Assault vs Battery: What is the Difference in Texas?
History About the Difference
The old distinction between battery and assault Assault vs Battery at Common Law – “Common Law” is the term used for laws derived from judicial precedent made in the court system rather than codified (passed into law by the legislature) in a statute. Common law crimes originated in England and eventually found their way to the United States. When a decision was handed down in a case, the opinion had a binding effect on later decided cases, and the principle by which judges are bound to follow a rule of law created in a previous, similar case is known as stare decisis. Today, many crimes that originated in the common law are now enumerated in both state and federal statutes.
Traditionally, common law assault occurred when a person intentionally or knowingly placed another in reasonable apprehension of an imminent harmful or offensive contact, and the person had the present, apparent ability to cause the harmful or offensive contact. For example, if you threw a punch at someone and missed (and you were close enough to possibly hit them), then you would most likely be guilty of common law assault.
Common law battery, on the other hand, occurred when a person intentionally or knowingly caused harmful or offensive contact to another person or a logical extension of that person. For example, punching someone in the face would most definitely be a common law battery. The logical extension part of the law is interesting because you do not have to actually make contact with the person’s body. Intentionally knocking a book or umbrella out of someone’s hands could possible lead to a battery charge.
Remember: under the common law, the crucial difference is that no contact actually occurs during an assault, but contact does occur to the other person (or a logical extension of that person’s body) during a battery.
No Such Thing as Criminal Battery in Texas
Most states have now added the crimes of assault and battery to their criminal codes. Some combine the two traditional crimes into one offense, and others leave assault and battery as separate, independent possible offenses. In Texas, assault and battery are found in § 22.01 of the Penal Code and are combined into a single offense called “Assault.” A person commits an assault if the person:
- intentionally, knowingly, or recklessly causes bodily injury to another, including the person’s spouse;
- intentionally or knowingly threatens another with imminent bodily injury, including the persons spouse; or
- intentionally or knowingly causes physical contact with another when the person knows or should reasonably believe that the other will regard the contact as offensive.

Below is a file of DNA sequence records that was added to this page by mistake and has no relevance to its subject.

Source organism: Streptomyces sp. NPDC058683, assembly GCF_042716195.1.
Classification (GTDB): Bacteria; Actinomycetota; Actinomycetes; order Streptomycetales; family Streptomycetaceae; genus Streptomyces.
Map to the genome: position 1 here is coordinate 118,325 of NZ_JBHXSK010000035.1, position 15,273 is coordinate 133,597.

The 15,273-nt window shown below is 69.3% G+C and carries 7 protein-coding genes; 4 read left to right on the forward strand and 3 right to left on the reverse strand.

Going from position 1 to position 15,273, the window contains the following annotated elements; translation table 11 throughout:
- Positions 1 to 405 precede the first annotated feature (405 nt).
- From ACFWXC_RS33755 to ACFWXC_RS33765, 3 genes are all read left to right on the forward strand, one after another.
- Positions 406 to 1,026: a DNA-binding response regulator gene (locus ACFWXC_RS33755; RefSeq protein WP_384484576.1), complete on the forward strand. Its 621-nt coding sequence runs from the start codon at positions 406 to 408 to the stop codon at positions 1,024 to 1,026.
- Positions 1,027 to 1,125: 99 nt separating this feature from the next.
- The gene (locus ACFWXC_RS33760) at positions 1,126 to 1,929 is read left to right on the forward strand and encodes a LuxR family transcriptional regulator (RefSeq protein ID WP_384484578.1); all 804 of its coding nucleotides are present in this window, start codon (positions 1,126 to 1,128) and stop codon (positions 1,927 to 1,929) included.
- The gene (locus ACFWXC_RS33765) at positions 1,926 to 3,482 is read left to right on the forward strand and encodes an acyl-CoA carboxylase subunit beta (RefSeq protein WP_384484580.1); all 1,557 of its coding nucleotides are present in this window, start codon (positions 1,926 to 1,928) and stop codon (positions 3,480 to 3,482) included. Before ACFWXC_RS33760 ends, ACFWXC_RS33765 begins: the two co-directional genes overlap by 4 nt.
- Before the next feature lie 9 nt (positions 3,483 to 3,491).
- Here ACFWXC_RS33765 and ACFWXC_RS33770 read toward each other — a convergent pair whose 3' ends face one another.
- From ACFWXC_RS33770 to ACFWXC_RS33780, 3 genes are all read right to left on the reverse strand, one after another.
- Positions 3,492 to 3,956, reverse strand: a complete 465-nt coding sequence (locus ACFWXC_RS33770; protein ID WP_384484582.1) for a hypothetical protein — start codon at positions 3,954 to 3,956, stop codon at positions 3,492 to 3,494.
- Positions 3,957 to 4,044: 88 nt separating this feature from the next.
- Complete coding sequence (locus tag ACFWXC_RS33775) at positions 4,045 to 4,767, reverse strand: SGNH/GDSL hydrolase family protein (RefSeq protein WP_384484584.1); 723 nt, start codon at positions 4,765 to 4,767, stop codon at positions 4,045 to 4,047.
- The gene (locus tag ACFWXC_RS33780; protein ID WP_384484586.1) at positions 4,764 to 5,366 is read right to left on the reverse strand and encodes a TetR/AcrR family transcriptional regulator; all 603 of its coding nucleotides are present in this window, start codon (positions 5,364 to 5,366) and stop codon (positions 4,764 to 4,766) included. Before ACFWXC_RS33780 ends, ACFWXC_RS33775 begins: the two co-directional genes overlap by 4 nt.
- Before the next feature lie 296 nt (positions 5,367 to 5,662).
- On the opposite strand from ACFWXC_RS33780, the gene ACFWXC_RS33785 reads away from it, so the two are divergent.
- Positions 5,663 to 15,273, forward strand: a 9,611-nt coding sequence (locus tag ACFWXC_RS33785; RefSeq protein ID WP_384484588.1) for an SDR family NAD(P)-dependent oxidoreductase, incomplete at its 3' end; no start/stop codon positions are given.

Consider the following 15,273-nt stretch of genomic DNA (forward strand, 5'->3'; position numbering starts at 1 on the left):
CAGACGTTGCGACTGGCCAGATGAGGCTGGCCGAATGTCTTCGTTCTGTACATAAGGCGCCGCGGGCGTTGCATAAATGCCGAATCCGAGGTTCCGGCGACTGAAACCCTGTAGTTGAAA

As you can see, aspects of both common law battery and common law assault are found in the Texas offense of assault. Although battery is not a separate offense in the Texas Penal Code, it is clearly included in the assault statute. An assault charge can range from a Class C misdemeanor (fine only) all the way up to a 1st Degree Felony (up to Life in prison). Factors affecting the severity of punishment include (1) the victim’s relationship to the offender, (2) if the victim was a public servant, (3) previous convictions, and (4) if some type of strangulation occurred.
A person commits an aggravated assault under §22.02 of the Penal Code if they commit a regular assault and also cause serious bodily injury or use or exhibit a deadly weapon. Aggravated assault is usually a 2nd Degree felony. However, it is a 1st Degree Felony if:
- A deadly weapon is used and causes serious bodily injury against someone with a close relationship to the actor;
- The offense is committed by a public servant;
- The offense is committed against a public servant;
- The offense is against a witness or informant;
- The offense is against a security officer;
- The actor is in a motor vehicle and discharges a firearm at a house or building and causes serious bodily injury to any person.
Most assaults arise in the domestic setting. Assault Family Violence is an extremely common charge in Texas.
Texas Civil Law – Assault and Battery
Along with being a criminal charge, assault is also a civil harm that allows a person to recover damages in order to compensate them for injuries or expenses caused by an assault. In Texas, the elements of a civil assault claim are the same as those required for criminal assault. Thus, if you commit a criminal assault, the victim may also have a solid civil assault case against you for recovery. However, the victim must sustain some sort of injury, either physical, emotional, or mental, in order to recover damages.
Although battery is not a separate offense in Texas, it is very much alive within the assault and aggravated assault statutes. You need to be aware that you can be charged with assault without actually touching another person, and an assault charge can have both criminal and civil ramifications.